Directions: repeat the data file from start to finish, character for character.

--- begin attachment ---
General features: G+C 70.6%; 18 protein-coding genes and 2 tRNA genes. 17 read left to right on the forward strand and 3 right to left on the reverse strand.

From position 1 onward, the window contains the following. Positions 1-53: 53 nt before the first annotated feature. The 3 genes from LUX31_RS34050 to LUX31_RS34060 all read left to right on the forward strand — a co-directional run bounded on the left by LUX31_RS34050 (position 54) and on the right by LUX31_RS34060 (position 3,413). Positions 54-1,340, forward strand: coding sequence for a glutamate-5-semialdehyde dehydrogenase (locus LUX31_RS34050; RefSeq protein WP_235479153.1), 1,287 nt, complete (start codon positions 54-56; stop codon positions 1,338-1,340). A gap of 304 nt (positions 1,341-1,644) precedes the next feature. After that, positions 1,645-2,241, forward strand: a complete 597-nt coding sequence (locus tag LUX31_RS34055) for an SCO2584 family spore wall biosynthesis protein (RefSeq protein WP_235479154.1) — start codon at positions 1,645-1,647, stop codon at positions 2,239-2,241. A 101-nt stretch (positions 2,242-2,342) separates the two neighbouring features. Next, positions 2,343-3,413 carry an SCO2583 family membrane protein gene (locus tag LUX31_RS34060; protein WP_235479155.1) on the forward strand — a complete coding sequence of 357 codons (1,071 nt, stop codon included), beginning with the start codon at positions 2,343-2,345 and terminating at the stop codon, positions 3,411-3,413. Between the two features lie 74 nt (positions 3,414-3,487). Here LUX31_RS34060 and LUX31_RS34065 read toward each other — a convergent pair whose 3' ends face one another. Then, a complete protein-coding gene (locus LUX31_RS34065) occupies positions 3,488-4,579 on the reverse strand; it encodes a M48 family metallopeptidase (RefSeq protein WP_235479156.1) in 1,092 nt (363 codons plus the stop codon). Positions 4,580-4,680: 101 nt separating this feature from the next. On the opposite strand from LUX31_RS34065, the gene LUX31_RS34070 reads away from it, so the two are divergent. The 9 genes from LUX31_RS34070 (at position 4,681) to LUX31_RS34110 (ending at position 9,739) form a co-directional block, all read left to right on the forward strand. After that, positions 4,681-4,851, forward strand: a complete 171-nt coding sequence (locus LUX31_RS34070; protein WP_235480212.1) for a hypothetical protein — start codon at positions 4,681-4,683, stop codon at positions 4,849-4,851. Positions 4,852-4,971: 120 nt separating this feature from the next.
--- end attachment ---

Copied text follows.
General features: G+C 70.6%; 18 protein-coding genes and 2 tRNA genes. 17 read left to right on the forward strand and 3 right to left on the reverse strand.

From position 1 onward, the window contains the following. Positions 1-53: 53 nt before the first annotated feature. The 3 genes from LUX31_RS34050 to LUX31_RS34060 all read left to right on the forward strand — a co-directional run bounded on the left by LUX31_RS34050 (position 54) and on the right by LUX31_RS34060 (position 3,413). Positions 54-1,340, forward strand: coding sequence for a glutamate-5-semialdehyde dehydrogenase (locus LUX31_RS34050; RefSeq protein WP_235479153.1), 1,287 nt, complete (start codon positions 54-56; stop codon positions 1,338-1,340). A gap of 304 nt (positions 1,341-1,644) precedes the next feature. After that, positions 1,645-2,241, forward strand: a complete 597-nt coding sequence (locus tag LUX31_RS34055) for an SCO2584 family spore wall biosynthesis protein (RefSeq protein WP_235479154.1) — start codon at positions 1,645-1,647, stop codon at positions 2,239-2,241. A 101-nt stretch (positions 2,242-2,342) separates the two neighbouring features. Next, positions 2,343-3,413 carry an SCO2583 family membrane protein gene (locus tag LUX31_RS34060; protein WP_235479155.1) on the forward strand — a complete coding sequence of 357 codons (1,071 nt, stop codon included), beginning with the start codon at positions 2,343-2,345 and terminating at the stop codon, positions 3,411-3,413. Between the two features lie 74 nt (positions 3,414-3,487). Here LUX31_RS34060 and LUX31_RS34065 read toward each other — a convergent pair whose 3' ends face one another. Then, a complete protein-coding gene (locus LUX31_RS34065) occupies positions 3,488-4,579 on the reverse strand; it encodes a M48 family metallopeptidase (RefSeq protein WP_235479156.1) in 1,092 nt (363 codons plus the stop codon). Positions 4,580-4,680: 101 nt separating this feature from the next. On the opposite strand from LUX31_RS34065, the gene LUX31_RS34070 reads away from it, so the two are divergent. The 9 genes from LUX31_RS34070 (at position 4,681) to LUX31_RS34110 (ending at position 9,739) form a co-directional block, all read left to right on the forward strand. After that, positions 4,681-4,851, forward strand: a complete 171-nt coding sequence (locus LUX31_RS34070; protein WP_235480212.1) for a hypothetical protein — start codon at positions 4,681-4,683, stop codon at positions 4,849-4,851. Positions 4,852-4,971: 120 nt separating this feature from the next.